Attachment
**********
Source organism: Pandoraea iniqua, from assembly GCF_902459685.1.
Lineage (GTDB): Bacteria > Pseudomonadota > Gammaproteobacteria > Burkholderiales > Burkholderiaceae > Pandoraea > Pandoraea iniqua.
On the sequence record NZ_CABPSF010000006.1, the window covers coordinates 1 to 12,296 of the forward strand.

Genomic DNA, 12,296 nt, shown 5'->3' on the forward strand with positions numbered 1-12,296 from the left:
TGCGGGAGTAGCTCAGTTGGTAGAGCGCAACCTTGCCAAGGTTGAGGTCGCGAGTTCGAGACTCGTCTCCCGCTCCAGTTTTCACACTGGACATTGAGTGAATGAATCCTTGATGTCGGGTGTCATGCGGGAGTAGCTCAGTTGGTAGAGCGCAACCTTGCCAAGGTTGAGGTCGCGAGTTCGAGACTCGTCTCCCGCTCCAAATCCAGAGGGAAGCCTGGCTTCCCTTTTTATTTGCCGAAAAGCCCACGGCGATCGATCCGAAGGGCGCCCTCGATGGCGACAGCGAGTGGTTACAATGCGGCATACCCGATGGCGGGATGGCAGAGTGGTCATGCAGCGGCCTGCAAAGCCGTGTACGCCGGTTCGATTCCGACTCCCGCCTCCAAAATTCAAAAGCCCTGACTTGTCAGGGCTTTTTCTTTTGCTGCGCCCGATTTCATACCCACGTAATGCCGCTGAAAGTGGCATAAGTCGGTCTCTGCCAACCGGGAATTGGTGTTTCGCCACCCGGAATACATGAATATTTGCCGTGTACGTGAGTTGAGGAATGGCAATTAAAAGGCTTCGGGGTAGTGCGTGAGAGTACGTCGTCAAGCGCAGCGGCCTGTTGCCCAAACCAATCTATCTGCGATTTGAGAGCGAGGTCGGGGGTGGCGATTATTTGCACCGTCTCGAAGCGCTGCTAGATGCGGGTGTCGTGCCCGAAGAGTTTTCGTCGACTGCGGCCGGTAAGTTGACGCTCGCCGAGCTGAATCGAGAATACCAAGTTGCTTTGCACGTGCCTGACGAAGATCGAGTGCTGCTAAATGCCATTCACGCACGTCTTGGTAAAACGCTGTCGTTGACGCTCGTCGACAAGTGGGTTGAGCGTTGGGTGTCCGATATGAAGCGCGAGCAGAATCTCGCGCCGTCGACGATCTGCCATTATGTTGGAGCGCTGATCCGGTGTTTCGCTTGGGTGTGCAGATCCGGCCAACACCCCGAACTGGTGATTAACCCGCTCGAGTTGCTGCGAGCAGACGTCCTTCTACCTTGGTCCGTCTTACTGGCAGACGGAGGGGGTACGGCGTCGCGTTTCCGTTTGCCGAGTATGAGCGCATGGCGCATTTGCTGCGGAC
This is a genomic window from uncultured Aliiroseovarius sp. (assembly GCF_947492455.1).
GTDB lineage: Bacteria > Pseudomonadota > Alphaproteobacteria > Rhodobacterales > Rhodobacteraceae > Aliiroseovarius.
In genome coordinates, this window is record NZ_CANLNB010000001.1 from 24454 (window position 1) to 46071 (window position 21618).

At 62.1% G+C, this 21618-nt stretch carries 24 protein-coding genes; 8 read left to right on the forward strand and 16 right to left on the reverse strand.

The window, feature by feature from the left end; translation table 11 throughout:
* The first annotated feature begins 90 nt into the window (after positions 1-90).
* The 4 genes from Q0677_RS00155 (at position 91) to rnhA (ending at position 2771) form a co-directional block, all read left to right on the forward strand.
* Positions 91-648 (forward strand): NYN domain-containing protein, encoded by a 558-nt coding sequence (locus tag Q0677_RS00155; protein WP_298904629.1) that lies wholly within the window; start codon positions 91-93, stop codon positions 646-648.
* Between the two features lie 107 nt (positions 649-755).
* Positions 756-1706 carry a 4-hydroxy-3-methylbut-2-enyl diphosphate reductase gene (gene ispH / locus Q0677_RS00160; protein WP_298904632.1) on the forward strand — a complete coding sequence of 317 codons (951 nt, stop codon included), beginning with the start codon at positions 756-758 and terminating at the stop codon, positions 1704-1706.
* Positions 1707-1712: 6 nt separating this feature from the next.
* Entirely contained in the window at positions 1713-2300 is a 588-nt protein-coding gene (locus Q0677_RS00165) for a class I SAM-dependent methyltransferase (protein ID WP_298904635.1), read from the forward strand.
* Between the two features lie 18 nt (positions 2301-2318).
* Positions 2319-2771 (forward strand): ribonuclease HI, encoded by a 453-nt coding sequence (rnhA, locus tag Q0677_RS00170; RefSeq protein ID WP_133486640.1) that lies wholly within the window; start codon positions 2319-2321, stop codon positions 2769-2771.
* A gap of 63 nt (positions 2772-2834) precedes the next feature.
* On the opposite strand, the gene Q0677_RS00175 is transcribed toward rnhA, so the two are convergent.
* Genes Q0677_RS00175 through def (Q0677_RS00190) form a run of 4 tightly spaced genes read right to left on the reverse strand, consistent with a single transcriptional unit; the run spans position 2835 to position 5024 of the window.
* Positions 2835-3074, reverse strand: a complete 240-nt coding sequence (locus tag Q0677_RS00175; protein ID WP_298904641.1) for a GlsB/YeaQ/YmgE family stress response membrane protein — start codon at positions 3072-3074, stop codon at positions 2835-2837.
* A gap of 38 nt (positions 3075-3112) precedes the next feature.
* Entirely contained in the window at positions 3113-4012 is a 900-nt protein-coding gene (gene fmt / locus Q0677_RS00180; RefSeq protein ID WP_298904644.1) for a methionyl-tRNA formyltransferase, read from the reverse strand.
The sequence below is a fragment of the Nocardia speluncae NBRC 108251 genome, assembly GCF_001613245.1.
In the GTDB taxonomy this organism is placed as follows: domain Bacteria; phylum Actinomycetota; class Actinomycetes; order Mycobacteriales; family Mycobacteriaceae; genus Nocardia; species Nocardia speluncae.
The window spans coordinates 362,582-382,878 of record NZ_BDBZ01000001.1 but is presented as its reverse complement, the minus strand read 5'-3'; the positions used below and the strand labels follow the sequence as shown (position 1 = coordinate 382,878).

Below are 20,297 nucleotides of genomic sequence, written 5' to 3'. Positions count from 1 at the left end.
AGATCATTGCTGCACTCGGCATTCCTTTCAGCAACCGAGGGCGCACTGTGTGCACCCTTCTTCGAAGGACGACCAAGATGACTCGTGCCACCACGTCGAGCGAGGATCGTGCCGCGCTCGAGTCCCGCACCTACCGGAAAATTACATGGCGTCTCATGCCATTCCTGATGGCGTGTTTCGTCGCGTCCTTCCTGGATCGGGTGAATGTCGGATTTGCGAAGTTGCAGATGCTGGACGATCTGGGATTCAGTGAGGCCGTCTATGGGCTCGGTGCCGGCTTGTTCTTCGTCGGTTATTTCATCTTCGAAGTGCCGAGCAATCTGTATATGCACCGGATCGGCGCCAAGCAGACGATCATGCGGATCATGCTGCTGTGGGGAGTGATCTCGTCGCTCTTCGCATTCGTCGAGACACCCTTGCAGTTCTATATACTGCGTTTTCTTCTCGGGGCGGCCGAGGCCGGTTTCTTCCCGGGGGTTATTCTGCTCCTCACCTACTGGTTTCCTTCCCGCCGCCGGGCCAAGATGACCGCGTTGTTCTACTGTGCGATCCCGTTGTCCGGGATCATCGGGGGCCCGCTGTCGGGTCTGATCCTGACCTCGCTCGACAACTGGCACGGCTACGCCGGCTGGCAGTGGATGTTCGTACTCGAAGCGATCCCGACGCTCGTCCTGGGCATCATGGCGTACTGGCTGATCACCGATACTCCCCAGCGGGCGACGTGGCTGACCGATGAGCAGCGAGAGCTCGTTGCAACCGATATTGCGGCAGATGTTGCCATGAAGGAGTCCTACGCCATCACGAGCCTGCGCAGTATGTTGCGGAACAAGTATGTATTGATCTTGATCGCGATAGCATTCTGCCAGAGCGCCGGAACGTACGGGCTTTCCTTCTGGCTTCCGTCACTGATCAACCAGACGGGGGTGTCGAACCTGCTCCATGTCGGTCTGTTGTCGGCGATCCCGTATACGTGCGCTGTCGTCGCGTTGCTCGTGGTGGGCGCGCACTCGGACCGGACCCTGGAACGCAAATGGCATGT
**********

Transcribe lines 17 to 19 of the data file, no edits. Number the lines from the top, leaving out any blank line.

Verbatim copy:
* Entirely contained in the window at positions 1713-2300 is a 588-nt protein-coding gene (locus Q0677_RS00165) for a class I SAM-dependent methyltransferase (protein ID WP_298904635.1), read from the forward strand.
* Between the two features lie 18 nt (positions 2301-2318).
* Positions 2319-2771 (forward strand): ribonuclease HI, encoded by a 453-nt coding sequence (rnhA, locus tag Q0677_RS00170; RefSeq protein ID WP_133486640.1) that lies wholly within the window; start codon positions 2319-2321, stop codon positions 2769-2771.